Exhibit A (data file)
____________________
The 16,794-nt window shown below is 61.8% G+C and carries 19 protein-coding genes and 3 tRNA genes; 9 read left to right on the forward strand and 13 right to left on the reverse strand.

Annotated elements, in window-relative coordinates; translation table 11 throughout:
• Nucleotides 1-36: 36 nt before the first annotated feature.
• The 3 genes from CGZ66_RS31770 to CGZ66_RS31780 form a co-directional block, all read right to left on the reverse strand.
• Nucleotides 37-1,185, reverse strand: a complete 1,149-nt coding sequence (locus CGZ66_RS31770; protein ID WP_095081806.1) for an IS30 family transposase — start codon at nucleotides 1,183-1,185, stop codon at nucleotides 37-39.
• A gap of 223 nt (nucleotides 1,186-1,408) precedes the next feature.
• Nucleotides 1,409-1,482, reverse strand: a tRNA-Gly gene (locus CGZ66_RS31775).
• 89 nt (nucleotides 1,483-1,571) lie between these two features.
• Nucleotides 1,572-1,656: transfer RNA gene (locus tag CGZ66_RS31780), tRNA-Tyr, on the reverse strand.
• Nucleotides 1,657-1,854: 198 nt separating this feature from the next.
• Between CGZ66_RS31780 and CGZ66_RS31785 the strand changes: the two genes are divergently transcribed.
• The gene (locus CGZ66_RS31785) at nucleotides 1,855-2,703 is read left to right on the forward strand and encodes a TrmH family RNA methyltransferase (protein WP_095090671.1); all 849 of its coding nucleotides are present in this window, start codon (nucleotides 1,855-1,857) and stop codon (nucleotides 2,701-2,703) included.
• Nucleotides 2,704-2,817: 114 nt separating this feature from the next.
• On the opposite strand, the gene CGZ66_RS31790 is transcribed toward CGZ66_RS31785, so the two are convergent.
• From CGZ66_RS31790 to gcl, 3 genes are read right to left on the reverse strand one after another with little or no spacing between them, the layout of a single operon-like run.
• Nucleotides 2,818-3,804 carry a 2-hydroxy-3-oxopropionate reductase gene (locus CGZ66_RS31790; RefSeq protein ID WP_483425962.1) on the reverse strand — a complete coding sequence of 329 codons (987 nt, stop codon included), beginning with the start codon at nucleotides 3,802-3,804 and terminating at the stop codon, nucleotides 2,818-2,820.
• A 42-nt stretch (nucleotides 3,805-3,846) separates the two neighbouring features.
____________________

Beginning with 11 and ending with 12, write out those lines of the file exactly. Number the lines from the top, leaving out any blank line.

• Between CGZ66_RS31780 and CGZ66_RS31785 the strand changes: the two genes are divergently transcribed.
• The gene (locus CGZ66_RS31785) at nucleotides 1,855-2,703 is read left to right on the forward strand and encodes a TrmH family RNA methyltransferase (protein WP_095090671.1); all 849 of its coding nucleotides are present in this window, start codon (nucleotides 1,855-1,857) and stop codon (nucleotides 2,701-2,703) included.